A new (another) gospel and why it really matters

Here are some startling words written by J.I. Packer in the forward to a reprint of John Owen’s book Death of Death. Read these words slowly and then gulp when the reality that they were first penned in 1959 (yep 1959!) hits you: There is no doubt that Evangelicalism today is in a state of perplexity and unsettlement. In such matters as the practice of … Continue reading A new (another) gospel and why it really matters

Why I can’t wait to ditch zoom

Let me be clear, I’m very grateful for zoom, skype and more lately google meet. They have enabled a kinda of face-to-face meetings in a season of pandemic, lock-downs and growing isolation. However, I think the following quote from Scott Sauls sums up why I’m looking forward to ditching zoom (well mainly) and reengaging in true cheek to jowl community. “Unlike true friendship, relating to … Continue reading Why I can’t wait to ditch zoom

I feel frustrated (there, I’ve said it!)

Over the past few months, there have been increasing numbers of articles about pandemic induced frustration. People from all walks of life are finding that their emotional resilience is just not where it normally is and the silliest of things is triggering them. This is not surprising after the year that we have been through  and is quite understandable. For many of us, we’ve been … Continue reading I feel frustrated (there, I’ve said it!)

Quote: Why we need a fresh reformation

“This withdrawal of theology from the world of secular affairs is made more complete by the work of biblical scholars whose endlessly fascinating exercises have made it appear to the lay Christian that no one untrained in their methods can really understand anything the Bible says. We are in a situation analogous to one about which the great Reformers complained. The Bible has been taken … Continue reading Quote: Why we need a fresh reformation

Acts 13: A Multicultural Church

READ  Acts 13:1: “Now in the church that was at Antioch there were certain prophets and teachers: Barnabas, Simeon who was called Niger, Lucius of Cyrene, Manaen who had been brought up with Herod the tetrarch, and Saul.” (NKJV) THINK John Stott helpfully reveals that the list of prophets and teachers described in Acts 13:1 “symbolized the ethnic and cultural diversity of Antioch”.  Barnabas was a … Continue reading Acts 13: A Multicultural Church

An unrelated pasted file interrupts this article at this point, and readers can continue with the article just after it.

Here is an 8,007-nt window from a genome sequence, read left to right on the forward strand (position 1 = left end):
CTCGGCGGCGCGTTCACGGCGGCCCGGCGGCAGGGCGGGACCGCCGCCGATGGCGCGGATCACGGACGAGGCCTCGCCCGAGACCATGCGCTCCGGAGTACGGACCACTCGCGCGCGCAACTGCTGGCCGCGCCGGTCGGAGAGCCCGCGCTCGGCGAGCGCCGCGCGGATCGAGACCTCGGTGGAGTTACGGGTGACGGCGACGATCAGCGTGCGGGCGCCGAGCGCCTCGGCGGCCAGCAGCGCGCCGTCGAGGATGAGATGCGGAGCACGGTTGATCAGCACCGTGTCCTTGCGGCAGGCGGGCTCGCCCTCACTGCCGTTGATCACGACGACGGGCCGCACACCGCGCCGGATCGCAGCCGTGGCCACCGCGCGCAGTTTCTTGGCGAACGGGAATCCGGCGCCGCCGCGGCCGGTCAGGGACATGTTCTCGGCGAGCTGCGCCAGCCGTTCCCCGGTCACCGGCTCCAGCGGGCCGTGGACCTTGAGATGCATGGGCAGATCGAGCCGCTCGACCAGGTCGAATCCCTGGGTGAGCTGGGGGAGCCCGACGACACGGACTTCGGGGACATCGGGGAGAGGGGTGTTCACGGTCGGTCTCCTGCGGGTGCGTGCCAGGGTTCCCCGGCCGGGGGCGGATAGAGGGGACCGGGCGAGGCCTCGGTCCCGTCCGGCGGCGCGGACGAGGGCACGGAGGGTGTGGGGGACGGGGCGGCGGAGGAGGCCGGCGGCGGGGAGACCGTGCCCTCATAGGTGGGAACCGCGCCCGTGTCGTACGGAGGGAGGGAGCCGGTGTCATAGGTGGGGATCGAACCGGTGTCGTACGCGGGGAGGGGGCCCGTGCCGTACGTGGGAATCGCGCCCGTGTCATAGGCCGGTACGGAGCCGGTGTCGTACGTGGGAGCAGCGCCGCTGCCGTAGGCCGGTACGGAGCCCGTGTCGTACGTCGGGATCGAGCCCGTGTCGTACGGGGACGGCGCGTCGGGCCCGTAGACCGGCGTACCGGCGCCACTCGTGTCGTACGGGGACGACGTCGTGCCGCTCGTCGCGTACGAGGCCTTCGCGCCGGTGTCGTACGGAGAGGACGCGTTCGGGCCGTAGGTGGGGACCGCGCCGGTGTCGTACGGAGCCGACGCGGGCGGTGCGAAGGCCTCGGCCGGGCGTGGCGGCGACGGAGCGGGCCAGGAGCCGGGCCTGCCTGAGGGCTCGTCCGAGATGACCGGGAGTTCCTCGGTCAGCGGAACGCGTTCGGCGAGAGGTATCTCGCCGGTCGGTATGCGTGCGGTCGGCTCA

The Power of habit & ritual (part 2)

Last time, we talked about the importance of creating a habit or ritual of a daily Quiet Time or devotional time and hopefully since then, you’ve been thinking about how you can craft this in your own life.  Over a number of years, I’ve been trying to reduce the resistance and ensure that I daily get to the thing I love the most, which is … Continue reading The Power of habit & ritual (part 2)

ACTS 11: THE UNKNOWN MISSIONARIES

“Now those who had been scattered by the persecution that broke out when Stephen was killed travelled as far as Phoenicia, Cyprus and Antioch, spreading the word only among Jews. Some of them, however, men from Cyprus and Cyrene, went to Antioch and began to speak to Greeks also, telling them the good news about the Lord Jesus.” – Acts 11:19-20 THINK Up until this point, … Continue reading ACTS 11: THE UNKNOWN MISSIONARIES

ACTS 9: JOY AND SUFFERING – THE UNLIKELY BEDFELLOWS OF THE CHRISTIAN

READ “I [God] will show him [Saul] how much he must suffer for my name” (Acts 9:16) THINK “In the secular view, suffering is never seen as a meaningful part of life but only as an interruption.” – Tim Keller I think the verse above is remarkable because it forces those of us who are followers of Jesus to confront the issue of suffering. In fact, … Continue reading ACTS 9: JOY AND SUFFERING – THE UNLIKELY BEDFELLOWS OF THE CHRISTIAN